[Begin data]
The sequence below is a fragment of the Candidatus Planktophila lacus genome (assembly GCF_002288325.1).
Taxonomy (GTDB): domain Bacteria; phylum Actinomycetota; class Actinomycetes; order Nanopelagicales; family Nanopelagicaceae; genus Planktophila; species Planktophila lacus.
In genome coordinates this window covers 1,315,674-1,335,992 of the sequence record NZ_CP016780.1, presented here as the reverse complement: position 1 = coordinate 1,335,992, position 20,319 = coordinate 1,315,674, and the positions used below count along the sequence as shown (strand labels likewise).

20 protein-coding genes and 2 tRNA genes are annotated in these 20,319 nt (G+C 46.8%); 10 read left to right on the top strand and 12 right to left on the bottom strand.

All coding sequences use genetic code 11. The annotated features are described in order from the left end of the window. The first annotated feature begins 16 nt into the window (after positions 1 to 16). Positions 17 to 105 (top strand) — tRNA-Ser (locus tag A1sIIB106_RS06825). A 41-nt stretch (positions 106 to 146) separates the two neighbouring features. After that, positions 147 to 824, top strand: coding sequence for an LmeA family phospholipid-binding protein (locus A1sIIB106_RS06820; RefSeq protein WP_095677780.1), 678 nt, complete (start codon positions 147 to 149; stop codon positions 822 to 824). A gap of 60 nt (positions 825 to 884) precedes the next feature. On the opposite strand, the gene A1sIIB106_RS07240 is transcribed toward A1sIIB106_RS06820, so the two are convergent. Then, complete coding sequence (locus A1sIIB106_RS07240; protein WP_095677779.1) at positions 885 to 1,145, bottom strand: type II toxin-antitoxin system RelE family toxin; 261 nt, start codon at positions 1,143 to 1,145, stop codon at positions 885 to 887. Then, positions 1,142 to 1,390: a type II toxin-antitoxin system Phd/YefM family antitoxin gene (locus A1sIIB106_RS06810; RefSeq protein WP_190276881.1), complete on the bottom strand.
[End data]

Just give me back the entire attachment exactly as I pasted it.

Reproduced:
The sequence below is a fragment of the Candidatus Planktophila lacus genome (assembly GCF_002288325.1).
Taxonomy (GTDB): domain Bacteria; phylum Actinomycetota; class Actinomycetes; order Nanopelagicales; family Nanopelagicaceae; genus Planktophila; species Planktophila lacus.
In genome coordinates this window covers 1,315,674-1,335,992 of the sequence record NZ_CP016780.1, presented here as the reverse complement: position 1 = coordinate 1,335,992, position 20,319 = coordinate 1,315,674, and the positions used below count along the sequence as shown (strand labels likewise).

20 protein-coding genes and 2 tRNA genes are annotated in these 20,319 nt (G+C 46.8%); 10 read left to right on the top strand and 12 right to left on the bottom strand.

All coding sequences use genetic code 11. The annotated features are described in order from the left end of the window. The first annotated feature begins 16 nt into the window (after positions 1 to 16). Positions 17 to 105 (top strand) — tRNA-Ser (locus tag A1sIIB106_RS06825). A 41-nt stretch (positions 106 to 146) separates the two neighbouring features. After that, positions 147 to 824, top strand: coding sequence for an LmeA family phospholipid-binding protein (locus A1sIIB106_RS06820; RefSeq protein WP_095677780.1), 678 nt, complete (start codon positions 147 to 149; stop codon positions 822 to 824). A gap of 60 nt (positions 825 to 884) precedes the next feature. On the opposite strand, the gene A1sIIB106_RS07240 is transcribed toward A1sIIB106_RS06820, so the two are convergent. Then, complete coding sequence (locus A1sIIB106_RS07240; protein WP_095677779.1) at positions 885 to 1,145, bottom strand: type II toxin-antitoxin system RelE family toxin; 261 nt, start codon at positions 1,143 to 1,145, stop codon at positions 885 to 887. Then, positions 1,142 to 1,390: a type II toxin-antitoxin system Phd/YefM family antitoxin gene (locus A1sIIB106_RS06810; RefSeq protein WP_190276881.1), complete on the bottom strand.